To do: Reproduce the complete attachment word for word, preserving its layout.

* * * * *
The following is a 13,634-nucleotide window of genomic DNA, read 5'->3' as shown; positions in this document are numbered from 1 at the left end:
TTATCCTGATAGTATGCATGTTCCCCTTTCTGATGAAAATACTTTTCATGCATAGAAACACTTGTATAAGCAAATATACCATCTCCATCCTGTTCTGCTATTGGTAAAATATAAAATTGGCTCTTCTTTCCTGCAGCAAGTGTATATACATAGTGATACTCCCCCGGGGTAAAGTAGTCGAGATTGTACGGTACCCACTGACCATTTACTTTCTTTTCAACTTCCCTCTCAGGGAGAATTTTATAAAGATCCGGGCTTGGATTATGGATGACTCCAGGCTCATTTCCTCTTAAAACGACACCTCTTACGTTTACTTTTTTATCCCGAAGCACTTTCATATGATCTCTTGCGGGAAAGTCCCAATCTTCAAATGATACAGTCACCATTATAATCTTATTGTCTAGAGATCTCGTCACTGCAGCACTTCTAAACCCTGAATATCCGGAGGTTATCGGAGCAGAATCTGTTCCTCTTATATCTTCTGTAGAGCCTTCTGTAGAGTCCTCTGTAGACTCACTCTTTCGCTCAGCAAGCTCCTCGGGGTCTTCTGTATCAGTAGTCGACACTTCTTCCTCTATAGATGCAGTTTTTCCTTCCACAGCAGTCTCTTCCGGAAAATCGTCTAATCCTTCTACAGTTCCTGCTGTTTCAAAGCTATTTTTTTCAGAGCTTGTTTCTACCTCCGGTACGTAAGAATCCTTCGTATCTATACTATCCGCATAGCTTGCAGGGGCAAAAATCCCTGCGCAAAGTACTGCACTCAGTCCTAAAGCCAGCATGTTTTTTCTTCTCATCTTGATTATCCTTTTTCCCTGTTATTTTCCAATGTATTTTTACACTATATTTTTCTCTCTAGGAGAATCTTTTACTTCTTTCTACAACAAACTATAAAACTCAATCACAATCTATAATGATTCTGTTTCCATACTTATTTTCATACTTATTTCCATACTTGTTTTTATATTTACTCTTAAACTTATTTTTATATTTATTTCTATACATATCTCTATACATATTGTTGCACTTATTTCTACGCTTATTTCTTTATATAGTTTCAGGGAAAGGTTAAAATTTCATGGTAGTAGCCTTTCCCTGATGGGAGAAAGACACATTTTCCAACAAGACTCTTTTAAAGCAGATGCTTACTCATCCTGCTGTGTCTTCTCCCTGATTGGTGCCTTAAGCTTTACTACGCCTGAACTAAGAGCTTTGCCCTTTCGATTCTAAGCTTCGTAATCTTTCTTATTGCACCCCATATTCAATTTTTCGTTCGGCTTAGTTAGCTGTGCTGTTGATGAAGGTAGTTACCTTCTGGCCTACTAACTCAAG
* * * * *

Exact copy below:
The following is a 13,634-nucleotide window of genomic DNA, read 5'->3' as shown; positions in this document are numbered from 1 at the left end:
TTATCCTGATAGTATGCATGTTCCCCTTTCTGATGAAAATACTTTTCATGCATAGAAACACTTGTATAAGCAAATATACCATCTCCATCCTGTTCTGCTATTGGTAAAATATAAAATTGGCTCTTCTTTCCTGCAGCAAGTGTATATACATAGTGATACTCCCCCGGGGTAAAGTAGTCGAGATTGTACGGTACCCACTGACCATTTACTTTCTTTTCAACTTCCCTCTCAGGGAGAATTTTATAAAGATCCGGGCTTGGATTATGGATGACTCCAGGCTCATTTCCTCTTAAAACGACACCTCTTACGTTTACTTTTTTATCCCGAAGCACTTTCATATGATCTCTTGCGGGAAAGTCCCAATCTTCAAATGATACAGTCACCATTATAATCTTATTGTCTAGAGATCTCGTCACTGCAGCACTTCTAAACCCTGAATATCCGGAGGTTATCGGAGCAGAATCTGTTCCTCTTATATCTTCTGTAGAGCCTTCTGTAGAGTCCTCTGTAGACTCACTCTTTCGCTCAGCAAGCTCCTCGGGGTCTTCTGTATCAGTAGTCGACACTTCTTCCTCTATAGATGCAGTTTTTCCTTCCACAGCAGTCTCTTCCGGAAAATCGTCTAATCCTTCTACAGTTCCTGCTGTTTCAAAGCTATTTTTTTCAGAGCTTGTTTCTACCTCCGGTACGTAAGAATCCTTCGTATCTATACTATCCGCATAGCTTGCAGGGGCAAAAATCCCTGCGCAAAGTACTGCACTCAGTCCTAAAGCCAGCATGTTTTTTCTTCTCATCTTGATTATCCTTTTTCCCTGTTATTTTCCAATGTATTTTTACACTATATTTTTCTCTCTAGGAGAATCTTTTACTTCTTTCTACAACAAACTATAAAACTCAATCACAATCTATAATGATTCTGTTTCCATACTTATTTTCATACTTATTTCCATACTTGTTTTTATATTTACTCTTAAACTTATTTTTATATTTATTTCTATACATATCTCTATACATATTGTTGCACTTATTTCTACGCTTATTTCTTTATATAGTTTCAGGGAAAGGTTAAAATTTCATGGTAGTAGCCTTTCCCTGATGGGAGAAAGACACATTTTCCAACAAGACTCTTTTAAAGCAGATGCTTACTCATCCTGCTGTGTCTTCTCCCTGATTGGTGCCTTAAGCTTTACTACGCCTGAACTAAGAGCTTTGCCCTTTCGATTCTAAGCTTCGTAATCTTTCTTATTGCACCCCATATTCAATTTTTCGTTCGGCTTAGTTAGCTGTGCTGTTGATGAAGGTAGTTACCTTCTGGCCTACTAACTCAAG